If they don’t, they’re looking at only tripling their current revenue footprints if and when the map turns completely green. That’s not even going to meet anyone’s revenue targets for the current year, much less turn into a sustainable profit for most of these companies.

Maybe Aphria Inc. (NASDAQ:APHA) can do it. The rest are going to face all of the competition and price pressure that comes with operating in a commodity business crowded with too many players and a finite pool of demand.

And in the meantime, they’re using their stocks as ATMs. Tilray, Aurora and Aphria have doubled their floats in the last year. So has Canopy Growth Corp. (NYSE: CGC). Until U.S. banks open up, that’s the way they are choosing to fund their cash-negative expansion.

When a party like that stops, it hits a hard wall. That’s why I’ve been mostly ignoring Big Cannabis growers, except as an occasional momentum trade separate from any long-term investment strategy.

Instead, I’ve been focusing on the value-added businesses around the plant itself. If you’ve subscribed to any of my portfolios in the last few years or attended last year’s Cannabis Summit, you’ve seen a few of them.

These are the 2.0 companies that have given shareholders 45 percent YTD, triple what the Big Cannabis stocks I’ve already mentioned have collectively delivered.

The 2.0 companies are the banks that have found a way to work with the cultivators, the dispensaries, the insurance carriers willing to write policies and the beverage companies and drug developers who are looking to unlock the compounds hidden in the plant.

Those 2.0 companies have done well. They’re relatively sustainable businesses and are a long way from the literal one-penny companies that are too small and too speculative to trade on formal exchanges. Each one is unique.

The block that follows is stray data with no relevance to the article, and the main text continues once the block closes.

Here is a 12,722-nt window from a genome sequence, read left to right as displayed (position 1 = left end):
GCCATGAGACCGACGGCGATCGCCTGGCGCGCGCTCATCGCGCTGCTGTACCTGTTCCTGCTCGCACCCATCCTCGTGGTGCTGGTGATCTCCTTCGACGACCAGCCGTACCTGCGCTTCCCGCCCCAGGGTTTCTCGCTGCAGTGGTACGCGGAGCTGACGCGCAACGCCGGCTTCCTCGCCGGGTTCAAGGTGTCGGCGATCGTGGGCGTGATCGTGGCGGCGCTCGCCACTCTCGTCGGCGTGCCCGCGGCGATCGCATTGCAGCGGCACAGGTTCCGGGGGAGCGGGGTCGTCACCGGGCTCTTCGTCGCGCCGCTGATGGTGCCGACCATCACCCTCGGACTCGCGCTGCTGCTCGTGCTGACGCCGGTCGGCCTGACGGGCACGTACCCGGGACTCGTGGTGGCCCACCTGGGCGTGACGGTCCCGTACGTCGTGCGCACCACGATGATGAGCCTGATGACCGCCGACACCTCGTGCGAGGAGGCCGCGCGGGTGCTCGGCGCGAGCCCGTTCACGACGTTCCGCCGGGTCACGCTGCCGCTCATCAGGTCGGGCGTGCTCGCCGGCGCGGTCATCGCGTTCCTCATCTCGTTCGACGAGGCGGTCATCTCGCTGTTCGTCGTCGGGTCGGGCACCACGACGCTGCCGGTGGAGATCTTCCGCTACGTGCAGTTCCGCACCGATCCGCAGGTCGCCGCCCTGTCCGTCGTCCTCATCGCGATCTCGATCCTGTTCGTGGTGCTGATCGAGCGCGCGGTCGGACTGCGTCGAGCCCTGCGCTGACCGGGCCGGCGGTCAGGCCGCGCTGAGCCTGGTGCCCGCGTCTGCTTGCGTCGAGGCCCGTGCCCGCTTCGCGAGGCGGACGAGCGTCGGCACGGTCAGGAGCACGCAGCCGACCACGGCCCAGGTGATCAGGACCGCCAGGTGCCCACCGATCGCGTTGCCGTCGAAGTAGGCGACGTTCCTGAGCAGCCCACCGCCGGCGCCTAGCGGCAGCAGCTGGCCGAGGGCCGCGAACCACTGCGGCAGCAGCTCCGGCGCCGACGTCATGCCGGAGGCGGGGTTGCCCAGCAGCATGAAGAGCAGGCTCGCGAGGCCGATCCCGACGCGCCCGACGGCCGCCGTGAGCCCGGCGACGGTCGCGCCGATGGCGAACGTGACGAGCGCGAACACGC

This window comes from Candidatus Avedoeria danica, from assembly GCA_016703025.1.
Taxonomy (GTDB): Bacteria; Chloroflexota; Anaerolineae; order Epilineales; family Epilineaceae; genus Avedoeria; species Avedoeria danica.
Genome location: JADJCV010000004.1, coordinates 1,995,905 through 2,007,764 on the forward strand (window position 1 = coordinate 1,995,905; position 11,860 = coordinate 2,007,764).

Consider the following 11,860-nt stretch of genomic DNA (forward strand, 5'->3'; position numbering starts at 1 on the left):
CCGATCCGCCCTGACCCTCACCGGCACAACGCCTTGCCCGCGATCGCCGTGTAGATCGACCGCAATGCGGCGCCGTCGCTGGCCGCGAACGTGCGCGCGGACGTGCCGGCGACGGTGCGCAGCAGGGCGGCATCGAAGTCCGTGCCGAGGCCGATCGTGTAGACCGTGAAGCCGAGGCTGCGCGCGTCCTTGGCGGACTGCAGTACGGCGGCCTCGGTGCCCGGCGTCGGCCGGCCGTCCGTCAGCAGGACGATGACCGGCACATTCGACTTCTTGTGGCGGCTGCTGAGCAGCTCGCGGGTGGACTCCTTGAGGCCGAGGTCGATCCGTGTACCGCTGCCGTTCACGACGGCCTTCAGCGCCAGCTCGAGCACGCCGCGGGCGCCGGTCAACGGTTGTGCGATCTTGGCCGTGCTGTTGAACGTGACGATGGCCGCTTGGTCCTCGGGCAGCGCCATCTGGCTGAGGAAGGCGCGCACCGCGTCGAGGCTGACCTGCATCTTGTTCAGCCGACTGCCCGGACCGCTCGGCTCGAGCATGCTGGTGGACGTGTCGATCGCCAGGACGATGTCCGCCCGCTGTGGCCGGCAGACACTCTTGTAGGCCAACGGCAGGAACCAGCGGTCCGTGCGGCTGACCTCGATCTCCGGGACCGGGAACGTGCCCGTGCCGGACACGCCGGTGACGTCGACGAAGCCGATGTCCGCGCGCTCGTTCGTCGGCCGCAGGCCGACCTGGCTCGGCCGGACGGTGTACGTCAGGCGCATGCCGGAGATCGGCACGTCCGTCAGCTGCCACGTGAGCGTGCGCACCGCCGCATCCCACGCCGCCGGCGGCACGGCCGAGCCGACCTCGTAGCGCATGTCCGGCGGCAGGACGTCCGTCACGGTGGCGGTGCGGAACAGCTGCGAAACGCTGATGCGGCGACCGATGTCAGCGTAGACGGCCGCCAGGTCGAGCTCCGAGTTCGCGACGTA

If they have one problem, it’s that they aren’t pure plays on the cannabis boom. Their business models have a cannabis edge, but it’s only a little sizzle around the fundamentals.

Looking Beyond the Crowd

Furthermore, companies in the 2.0 group are forming a crowd of competitors. My most recent proprietary deep dive into the Securities and Exchange Commission database came back with close to 700 hits. While a lot of them were false positives, there now are too many “me too” players in the field.

It is time to flip the screen again and focus on the investment themes of the Cannabis 3.0 companies. Those that can combine the sustainable business and larger addressable markets of 2.0 companies with the primal buzz of the Big Cannabis stocks will achieve great success.

There is room for endless innovation and added value in the cannabis marketplace. And the Cannabis 3.0 stocks don’t reflect that proposition yet.

What stocks am I talking about? While only my Turbo Trader advisory service subscribers will get the full list, I’ll be giving you some hints in my column in the coming weeks.

One hint: it’s not about using the once-banned plant for a weekend thrill or even as the raw precursor of new medicines. Think industrial.